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Venus Cycle

 Cycles of the Dawn Star

Venus is closer to the sun than is the earth, which means that it can never be in the sky opposite the sun. If you see a bright star rising in the east after sunset, it cannot be Venus because Venus is always near the sun. Thus Venus is called the evening and the morning star because those are the only times it can appear in a dark sky. The illustration shows the key points in the orbit of Venus, as seen from the earth, so think of both the sun and the earth as at rest in this diagram, with Venus circling the sun with a period of 584 days.[8] When Venus is at position (1), it is invisible, being nearly in front of the sun. Then it rises about 4 days later at (2), when it first arrives at a great enough angle from the sun to barely be visible before sunrise, only to immediately disappear in the sun's light. Venus then rises a little earlier every morning until it becomes a blazing beacon before it nears point (3), where it reaches its maximum angle of over 45 degrees from the sun. It continues for an average of 263 days total as a morning star, at which time it disappears at (4). About 50 days later it rises at point (6) a dim evening star in the west, dim because it is so far from the earth. It then spends another 263 days, or nearly nine months, as an evening star before it again disappears at (8). As it nears the earth it gets its brightest about a month after passing point (7). It is near this brightest point at the time of this article's publication (20 Feb 2001), and it will stay that bright for about two weeks. So if you haven't seen it, be sure to go look immediately because it is so brilliant it will cast a shadow on a moonless night. It also appears to be a crescent shape if viewed in a telescope, because it is coming between us and the sun. After disappearing from the western sky, it spends about 8 days being invisible between the earth and the sun. Thus, the total period of the evening/morning star cycle is 8 + 263 + 50 + 263 = 584 days.[9] The next figure shows how these cycles appear to an observer. The actual path of Venus can be very erratic, sometimes changing to be from south to north. It truly appears to be a "wanderer," which is the meaning of the word "planet."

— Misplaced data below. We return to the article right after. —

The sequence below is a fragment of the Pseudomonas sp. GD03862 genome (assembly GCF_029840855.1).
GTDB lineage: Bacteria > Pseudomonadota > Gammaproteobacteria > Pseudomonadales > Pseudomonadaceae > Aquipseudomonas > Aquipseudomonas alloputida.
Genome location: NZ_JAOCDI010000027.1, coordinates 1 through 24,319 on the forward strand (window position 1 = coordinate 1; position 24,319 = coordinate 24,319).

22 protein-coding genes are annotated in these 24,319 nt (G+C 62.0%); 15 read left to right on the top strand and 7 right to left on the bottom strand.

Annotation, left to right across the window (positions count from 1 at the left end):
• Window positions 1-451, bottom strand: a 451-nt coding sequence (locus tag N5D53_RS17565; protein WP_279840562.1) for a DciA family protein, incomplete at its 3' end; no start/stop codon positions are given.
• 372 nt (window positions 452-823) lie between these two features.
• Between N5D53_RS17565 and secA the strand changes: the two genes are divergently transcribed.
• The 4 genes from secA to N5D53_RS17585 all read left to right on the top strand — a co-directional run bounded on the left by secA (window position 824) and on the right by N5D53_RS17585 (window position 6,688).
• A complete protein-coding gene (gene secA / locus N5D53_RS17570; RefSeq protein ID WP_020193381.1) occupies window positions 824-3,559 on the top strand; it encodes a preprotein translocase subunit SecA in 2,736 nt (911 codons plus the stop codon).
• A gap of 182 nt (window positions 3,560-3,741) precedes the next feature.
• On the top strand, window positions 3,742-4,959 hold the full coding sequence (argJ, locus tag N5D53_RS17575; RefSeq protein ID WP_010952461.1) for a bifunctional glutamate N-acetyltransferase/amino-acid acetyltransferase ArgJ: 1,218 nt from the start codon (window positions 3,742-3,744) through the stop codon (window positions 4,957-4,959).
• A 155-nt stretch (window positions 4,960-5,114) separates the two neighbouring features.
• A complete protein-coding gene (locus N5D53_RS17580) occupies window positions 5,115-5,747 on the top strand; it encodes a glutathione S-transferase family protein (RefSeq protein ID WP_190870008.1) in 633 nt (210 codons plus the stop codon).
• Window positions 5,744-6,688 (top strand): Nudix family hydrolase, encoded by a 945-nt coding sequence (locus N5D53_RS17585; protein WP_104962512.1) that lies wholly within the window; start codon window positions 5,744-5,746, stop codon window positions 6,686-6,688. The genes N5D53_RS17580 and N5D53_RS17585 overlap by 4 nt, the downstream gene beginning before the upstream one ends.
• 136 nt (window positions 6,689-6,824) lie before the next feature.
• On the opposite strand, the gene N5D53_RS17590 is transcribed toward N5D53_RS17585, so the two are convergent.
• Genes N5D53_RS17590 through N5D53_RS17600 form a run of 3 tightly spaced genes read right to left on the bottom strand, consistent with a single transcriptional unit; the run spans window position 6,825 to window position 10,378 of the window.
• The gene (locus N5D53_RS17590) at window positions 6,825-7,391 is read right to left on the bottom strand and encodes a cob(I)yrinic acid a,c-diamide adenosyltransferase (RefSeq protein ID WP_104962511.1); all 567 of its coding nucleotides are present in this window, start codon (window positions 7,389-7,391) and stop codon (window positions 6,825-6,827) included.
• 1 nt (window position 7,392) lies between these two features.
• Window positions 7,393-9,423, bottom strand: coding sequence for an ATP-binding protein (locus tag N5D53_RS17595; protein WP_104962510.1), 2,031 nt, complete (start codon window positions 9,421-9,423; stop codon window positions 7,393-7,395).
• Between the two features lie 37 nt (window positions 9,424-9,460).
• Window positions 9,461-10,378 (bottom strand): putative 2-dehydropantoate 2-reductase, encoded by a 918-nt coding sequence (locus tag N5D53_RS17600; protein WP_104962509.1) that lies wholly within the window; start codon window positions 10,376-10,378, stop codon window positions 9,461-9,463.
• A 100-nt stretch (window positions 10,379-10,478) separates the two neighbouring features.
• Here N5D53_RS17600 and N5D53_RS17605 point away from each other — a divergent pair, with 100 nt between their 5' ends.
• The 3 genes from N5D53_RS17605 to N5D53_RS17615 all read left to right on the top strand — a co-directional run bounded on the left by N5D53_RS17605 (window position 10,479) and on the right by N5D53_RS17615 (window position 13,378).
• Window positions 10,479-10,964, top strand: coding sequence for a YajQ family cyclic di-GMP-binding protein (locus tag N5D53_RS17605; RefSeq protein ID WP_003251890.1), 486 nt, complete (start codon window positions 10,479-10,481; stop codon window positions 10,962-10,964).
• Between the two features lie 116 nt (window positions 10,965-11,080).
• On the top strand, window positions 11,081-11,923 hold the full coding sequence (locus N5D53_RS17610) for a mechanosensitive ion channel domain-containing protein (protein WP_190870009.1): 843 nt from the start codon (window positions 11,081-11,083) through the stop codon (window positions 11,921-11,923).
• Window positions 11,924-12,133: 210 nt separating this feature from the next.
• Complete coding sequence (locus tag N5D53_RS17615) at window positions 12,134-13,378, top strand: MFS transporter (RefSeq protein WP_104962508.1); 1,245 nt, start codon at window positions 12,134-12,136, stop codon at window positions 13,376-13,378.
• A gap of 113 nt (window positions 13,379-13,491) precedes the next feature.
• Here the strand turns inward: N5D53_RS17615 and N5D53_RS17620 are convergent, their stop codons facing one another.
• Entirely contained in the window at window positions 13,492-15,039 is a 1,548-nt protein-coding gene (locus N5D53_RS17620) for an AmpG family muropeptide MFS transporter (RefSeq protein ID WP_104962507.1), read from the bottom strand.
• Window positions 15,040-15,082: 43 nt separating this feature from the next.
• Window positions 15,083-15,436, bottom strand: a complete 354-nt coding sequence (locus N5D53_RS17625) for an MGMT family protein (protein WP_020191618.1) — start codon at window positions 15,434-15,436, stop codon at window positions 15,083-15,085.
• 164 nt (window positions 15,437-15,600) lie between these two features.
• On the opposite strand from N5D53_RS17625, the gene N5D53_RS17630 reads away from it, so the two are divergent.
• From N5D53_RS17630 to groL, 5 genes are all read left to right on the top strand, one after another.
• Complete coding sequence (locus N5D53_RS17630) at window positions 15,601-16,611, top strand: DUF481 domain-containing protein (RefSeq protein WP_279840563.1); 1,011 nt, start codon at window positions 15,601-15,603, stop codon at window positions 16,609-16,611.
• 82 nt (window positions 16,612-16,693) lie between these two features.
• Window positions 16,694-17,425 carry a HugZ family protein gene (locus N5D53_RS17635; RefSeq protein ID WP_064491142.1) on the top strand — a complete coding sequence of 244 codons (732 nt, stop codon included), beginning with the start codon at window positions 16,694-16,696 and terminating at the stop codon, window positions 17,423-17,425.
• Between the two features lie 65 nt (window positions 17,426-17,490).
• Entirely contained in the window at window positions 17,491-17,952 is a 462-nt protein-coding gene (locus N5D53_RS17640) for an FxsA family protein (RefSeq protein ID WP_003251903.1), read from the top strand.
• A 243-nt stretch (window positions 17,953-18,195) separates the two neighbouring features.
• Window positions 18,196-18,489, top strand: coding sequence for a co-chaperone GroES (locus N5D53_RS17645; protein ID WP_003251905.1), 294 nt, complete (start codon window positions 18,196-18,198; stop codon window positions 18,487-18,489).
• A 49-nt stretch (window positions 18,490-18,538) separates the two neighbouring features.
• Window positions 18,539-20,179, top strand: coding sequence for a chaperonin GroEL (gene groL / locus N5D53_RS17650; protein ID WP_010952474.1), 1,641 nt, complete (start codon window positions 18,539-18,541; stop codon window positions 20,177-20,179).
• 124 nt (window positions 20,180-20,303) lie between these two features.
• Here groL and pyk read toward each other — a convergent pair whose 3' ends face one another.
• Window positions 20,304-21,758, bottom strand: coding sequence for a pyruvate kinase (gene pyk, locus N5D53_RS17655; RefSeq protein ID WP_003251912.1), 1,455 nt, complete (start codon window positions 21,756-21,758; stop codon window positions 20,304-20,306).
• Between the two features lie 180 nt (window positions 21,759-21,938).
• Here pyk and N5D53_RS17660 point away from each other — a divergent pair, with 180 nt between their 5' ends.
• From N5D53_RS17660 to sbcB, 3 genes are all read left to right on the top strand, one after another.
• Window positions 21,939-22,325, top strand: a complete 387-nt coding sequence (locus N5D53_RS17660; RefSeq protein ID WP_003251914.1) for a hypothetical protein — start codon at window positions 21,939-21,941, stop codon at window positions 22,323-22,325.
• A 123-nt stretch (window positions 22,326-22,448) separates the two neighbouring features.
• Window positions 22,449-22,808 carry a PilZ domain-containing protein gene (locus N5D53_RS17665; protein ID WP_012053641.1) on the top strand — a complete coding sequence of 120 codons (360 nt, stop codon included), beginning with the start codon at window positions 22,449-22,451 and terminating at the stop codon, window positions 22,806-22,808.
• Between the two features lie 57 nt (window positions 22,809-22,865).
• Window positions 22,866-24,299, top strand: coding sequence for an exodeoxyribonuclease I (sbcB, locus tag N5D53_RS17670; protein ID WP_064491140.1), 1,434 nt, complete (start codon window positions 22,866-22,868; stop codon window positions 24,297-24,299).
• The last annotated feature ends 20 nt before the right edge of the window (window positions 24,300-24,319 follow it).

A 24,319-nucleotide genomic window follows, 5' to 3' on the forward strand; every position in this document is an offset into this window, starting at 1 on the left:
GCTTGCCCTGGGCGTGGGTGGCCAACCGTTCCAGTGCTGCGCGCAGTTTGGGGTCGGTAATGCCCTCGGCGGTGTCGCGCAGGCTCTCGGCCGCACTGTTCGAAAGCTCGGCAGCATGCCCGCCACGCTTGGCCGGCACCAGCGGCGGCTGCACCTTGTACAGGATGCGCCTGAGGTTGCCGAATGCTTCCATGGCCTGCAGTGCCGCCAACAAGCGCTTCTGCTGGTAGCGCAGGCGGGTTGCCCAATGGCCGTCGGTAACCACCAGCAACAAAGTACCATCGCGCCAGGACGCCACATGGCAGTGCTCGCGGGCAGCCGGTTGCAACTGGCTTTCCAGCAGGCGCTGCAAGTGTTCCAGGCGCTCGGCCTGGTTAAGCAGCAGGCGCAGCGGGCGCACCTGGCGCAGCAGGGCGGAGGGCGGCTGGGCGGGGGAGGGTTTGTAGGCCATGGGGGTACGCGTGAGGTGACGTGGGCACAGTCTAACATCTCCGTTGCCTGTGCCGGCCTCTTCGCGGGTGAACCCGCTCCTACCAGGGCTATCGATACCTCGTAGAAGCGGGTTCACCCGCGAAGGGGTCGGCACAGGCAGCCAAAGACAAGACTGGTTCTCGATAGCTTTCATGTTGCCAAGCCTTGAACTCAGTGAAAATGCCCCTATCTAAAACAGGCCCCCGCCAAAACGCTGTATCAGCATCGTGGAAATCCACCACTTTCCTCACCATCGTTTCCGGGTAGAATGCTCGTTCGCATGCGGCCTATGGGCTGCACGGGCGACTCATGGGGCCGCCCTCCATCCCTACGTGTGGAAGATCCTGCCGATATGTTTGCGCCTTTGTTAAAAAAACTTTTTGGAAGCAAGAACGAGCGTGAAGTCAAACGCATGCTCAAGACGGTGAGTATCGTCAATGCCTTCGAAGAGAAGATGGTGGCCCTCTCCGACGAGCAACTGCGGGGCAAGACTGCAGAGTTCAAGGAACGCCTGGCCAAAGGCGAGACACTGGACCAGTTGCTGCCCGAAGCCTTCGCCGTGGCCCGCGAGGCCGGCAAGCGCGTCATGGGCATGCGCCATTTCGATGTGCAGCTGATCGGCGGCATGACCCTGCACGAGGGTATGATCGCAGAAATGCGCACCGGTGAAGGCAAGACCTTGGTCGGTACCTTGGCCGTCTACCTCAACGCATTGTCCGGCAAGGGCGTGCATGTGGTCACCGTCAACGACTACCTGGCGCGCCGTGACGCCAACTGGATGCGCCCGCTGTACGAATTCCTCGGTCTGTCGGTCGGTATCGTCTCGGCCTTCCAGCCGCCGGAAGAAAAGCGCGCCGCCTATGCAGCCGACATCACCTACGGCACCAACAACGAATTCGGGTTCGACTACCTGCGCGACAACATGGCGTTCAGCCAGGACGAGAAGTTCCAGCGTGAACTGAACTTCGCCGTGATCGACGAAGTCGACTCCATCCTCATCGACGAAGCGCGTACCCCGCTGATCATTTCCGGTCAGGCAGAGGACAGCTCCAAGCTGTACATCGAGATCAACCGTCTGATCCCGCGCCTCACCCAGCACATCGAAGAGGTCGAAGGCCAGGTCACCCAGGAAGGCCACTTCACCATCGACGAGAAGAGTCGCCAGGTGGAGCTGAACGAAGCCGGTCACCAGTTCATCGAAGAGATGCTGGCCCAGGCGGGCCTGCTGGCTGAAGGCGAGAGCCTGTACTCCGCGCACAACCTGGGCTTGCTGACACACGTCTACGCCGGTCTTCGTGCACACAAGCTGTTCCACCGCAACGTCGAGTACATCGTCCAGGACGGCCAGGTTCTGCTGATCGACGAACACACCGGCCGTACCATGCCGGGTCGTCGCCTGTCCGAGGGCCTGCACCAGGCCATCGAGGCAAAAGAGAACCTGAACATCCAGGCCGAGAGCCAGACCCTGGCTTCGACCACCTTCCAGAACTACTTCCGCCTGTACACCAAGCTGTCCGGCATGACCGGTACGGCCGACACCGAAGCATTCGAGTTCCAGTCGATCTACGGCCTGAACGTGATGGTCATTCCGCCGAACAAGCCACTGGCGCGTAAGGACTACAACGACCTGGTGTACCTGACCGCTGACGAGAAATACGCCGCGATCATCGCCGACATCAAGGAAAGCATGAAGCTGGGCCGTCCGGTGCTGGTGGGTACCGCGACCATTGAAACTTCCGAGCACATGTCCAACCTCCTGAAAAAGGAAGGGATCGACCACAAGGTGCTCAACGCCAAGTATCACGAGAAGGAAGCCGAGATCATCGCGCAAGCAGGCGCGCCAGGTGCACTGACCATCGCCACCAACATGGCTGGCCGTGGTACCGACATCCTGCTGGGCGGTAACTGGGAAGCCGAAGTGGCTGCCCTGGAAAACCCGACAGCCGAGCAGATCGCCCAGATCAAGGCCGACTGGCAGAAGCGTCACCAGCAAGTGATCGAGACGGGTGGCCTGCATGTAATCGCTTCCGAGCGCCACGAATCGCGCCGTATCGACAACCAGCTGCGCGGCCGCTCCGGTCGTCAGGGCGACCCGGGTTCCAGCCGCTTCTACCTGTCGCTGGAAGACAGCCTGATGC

The mystery of how Venus relates to the life of Christ is solved by the Native American legends. The first appearance of Venus as a morning star "was probably the most important single event in Mayan astronomy. . . ." one noted astronomer concludes, "Little wonder that the theme of death and resurrection finds symbolic expression in the interaction of these two bodies" (the sun and Venus).[10] Knowing that the setting of Venus as an evening star represents death, allows us to fill in some other orbital symbolism. The rising of Venus as an evening star would represent birth, which is especially appropriate because it rises dim, like a newborn baby. Venus then slowly grows to manhood, but when it reaches its brightest point, it quickly plunges into the earth, even as the Savior was killed in his prime. This year, Venus will disappear toward the end of March. The planet then resurrects, becoming visible to the trained eye again probably about 5-10 April, depending on observing conditions. But as we will now see, there is a calendar date indicated for the official resurrection date of Venus, on which it is bright enough for all to see. That date this year coincides with Easter Sunday, 15 April 2001.

Jesus Christ, the Bright and Morning Star






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